Lewis, June 6, 1806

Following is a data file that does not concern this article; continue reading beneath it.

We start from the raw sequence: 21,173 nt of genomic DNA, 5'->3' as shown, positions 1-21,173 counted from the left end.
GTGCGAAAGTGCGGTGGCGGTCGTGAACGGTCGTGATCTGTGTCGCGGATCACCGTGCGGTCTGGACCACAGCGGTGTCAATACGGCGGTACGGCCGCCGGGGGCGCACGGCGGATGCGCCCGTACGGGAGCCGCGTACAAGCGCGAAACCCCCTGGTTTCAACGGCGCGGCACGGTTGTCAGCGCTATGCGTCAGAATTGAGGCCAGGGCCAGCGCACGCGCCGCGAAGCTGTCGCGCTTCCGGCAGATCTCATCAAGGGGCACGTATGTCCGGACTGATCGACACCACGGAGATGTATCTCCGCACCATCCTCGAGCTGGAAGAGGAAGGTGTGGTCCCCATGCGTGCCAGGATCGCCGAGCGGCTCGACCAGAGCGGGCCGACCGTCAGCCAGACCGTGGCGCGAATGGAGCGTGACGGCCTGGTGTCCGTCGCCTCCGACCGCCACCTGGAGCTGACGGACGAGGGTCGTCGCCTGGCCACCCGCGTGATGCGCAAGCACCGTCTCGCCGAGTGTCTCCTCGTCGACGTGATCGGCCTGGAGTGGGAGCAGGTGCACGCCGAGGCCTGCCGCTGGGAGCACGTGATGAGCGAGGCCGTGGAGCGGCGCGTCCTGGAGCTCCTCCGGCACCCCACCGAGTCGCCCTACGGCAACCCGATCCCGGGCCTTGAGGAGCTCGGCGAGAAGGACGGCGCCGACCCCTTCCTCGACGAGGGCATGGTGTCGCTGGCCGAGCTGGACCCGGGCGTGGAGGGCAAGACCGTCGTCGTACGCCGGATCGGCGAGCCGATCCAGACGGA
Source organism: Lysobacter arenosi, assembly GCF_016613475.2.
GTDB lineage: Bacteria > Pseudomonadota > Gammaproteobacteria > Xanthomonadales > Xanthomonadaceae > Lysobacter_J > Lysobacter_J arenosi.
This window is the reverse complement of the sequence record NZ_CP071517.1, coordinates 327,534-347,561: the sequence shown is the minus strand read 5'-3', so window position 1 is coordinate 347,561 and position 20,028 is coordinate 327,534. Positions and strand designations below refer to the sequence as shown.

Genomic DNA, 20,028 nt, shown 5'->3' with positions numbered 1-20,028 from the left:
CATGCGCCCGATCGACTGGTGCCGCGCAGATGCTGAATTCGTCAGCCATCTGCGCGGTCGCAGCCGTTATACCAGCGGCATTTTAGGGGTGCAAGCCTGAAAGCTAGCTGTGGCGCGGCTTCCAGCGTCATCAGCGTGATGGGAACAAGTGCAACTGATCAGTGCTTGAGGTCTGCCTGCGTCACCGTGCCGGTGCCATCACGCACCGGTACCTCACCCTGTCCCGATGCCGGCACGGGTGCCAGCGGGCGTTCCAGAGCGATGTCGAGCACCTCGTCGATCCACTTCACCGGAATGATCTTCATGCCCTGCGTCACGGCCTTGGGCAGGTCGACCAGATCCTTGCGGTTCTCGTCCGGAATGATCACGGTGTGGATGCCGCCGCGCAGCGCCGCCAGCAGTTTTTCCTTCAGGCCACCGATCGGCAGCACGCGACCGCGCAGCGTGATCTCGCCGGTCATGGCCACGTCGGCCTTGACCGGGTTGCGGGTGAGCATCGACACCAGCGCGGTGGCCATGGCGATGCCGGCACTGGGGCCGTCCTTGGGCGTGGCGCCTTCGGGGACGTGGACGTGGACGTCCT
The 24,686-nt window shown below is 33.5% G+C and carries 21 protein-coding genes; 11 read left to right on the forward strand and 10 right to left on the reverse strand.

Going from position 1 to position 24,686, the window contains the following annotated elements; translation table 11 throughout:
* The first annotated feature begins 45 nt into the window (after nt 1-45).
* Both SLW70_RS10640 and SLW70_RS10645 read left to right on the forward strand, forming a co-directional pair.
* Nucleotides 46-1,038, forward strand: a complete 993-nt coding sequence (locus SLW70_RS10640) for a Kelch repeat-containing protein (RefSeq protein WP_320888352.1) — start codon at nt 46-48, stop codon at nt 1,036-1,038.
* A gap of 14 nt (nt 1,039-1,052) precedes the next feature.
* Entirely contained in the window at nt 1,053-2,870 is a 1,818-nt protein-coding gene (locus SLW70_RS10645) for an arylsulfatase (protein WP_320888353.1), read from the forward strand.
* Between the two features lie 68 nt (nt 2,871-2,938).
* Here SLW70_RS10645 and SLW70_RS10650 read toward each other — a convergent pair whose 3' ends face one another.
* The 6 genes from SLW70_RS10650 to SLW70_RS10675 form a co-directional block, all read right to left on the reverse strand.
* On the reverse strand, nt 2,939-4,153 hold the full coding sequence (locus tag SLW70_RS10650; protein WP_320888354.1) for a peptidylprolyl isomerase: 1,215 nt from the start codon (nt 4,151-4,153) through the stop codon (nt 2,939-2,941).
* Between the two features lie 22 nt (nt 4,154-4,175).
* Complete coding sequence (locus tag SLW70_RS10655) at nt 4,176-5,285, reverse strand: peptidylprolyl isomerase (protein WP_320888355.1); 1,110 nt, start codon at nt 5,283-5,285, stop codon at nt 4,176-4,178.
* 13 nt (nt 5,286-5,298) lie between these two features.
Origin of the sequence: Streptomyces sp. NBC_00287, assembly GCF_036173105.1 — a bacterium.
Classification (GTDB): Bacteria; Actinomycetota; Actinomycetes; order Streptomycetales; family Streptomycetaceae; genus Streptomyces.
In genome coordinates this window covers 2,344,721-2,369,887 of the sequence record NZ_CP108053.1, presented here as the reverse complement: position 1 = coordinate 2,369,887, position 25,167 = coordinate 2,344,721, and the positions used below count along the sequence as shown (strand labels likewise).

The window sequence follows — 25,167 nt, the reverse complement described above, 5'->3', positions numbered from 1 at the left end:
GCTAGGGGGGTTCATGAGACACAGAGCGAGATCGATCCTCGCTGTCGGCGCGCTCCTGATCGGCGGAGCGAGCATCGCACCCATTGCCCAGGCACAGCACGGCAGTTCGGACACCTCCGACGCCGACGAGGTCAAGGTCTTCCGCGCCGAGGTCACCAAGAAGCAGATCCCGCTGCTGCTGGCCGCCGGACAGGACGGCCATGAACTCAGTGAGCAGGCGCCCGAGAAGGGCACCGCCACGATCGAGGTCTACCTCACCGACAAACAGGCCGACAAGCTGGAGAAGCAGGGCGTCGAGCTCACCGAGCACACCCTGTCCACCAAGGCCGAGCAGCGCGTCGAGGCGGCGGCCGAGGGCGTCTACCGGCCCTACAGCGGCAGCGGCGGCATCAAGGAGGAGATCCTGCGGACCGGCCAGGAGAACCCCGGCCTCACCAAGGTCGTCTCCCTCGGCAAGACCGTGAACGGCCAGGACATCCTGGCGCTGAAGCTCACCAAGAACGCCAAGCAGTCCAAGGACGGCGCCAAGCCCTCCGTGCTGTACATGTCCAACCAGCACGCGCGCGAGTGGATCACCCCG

Friday June 6th 1806. This morning Frazier returned having been in quest of some roots and bread which had left at the lodg of the Twisted hair when on his way to the fishery on Lewis's river. the Twisted hair came with him but I was unable to converse with him for the want of an interpreter, Drewyer being absent with Capt. C. This Cheif left me in the evening and returned to his village. Capt C. Visited the Broken Arm today agreeably to his promise; he took with him Drewyer and several others. they were received in a friendly manner. The Broken Arm informed Capt. C. that the nation would not pass the mountain untill the latter end of the summer, and that with rispect to the young men whom we had requested should accompany us to the falls of the Missouri, were not yet scelected for that purpose nor could they be so untill there was a meeting of the nation in counsil. that this would happen in the course of ten or twelve days as the whole of the lodges were about to remove to the head of the Commeap Creek in the plain near Lewis's river, that when they had assembled themselves they would hold a council and scelect the young men. that if we set out previously to that period the men would follow us. we therefore do not calculate on any assistance from them as guides, but depend more upon engageing some of the Ootlashshoots in the neighborhood of Travellers rest C. for that purpose. The broken arm gave Capt. C. a few dryed Quawmas roots as a great present, but in our estimation those of cows are much better, I am confident they are much more healthy. The men who were with Capt. C. obtained a good store of roots and bread in exchange for a number of little notions, using the Yanke phrase, with which their own enginuity had principally furnished them. on examination we find that our whole party have an ample store of bread and roots for our voyage, a circumstance not unpleasing. They retuned at 5 P.M. shortly after which we were visited by Hohastillpilp the two young Cheifs who gave us the horses in behalf of the nation some time since and several others, who remained all night. The Kooskooske is about 150 Yds. wide at this place and discharges a vast body of water; notwithstanding it high state the water remains nearly transparent, and it's temperature appeas to be quite as cold as that of our best springs. we meet with a beautifull little bird in this neighbourhood about the size and somewhat the shape of the large spar-row. it is reather longer in proportion to it's bulk than the sparrow. it measures 7 inches from the extremity of the beek to that of the tail, the latter occupying 21/2 inches. the beak is reather more than half an inch in length, and is formed much like the Virginia nitingale; it is thick and large for a bird of it's size; wide at the base, both chaps convex, and pointed, the uper exceeds the under chap a little is somewhat curved and of a brown colour; the lower chap of a greenish yellow. the eye full reather large and of a black colour both puple and iris. the plumage is remarkably delicate; that of the neck and head is of a fine orrange yellow and red, the latter predominates on the top of the head and arround the base of the beak from whence it graduly deminishes & towards the lower part of the neck, the orrange yellow prevails most; the red has the appearance of being laid over a ground of yellow. the breast, the sides, rump and some long feathers which lie between the legs and extend underneath the tail are of a fine orrange yellow. the tail, back and wings are black, ecept a small stripe of yellow on the outer part of the middle joint of the wing, 1/4 of an inch wide and an inch in length. the tail is composed of twelve feathers of which those in the center are reather shortest, and the plumage of all the feathers of the tail is longest on that side of the quill next the center of the tail. the legs and feet are black, nails long and sharp; it has four toes on each foot, of which three are forward and one behind; that behind is as long as the two outer of the three toes in front.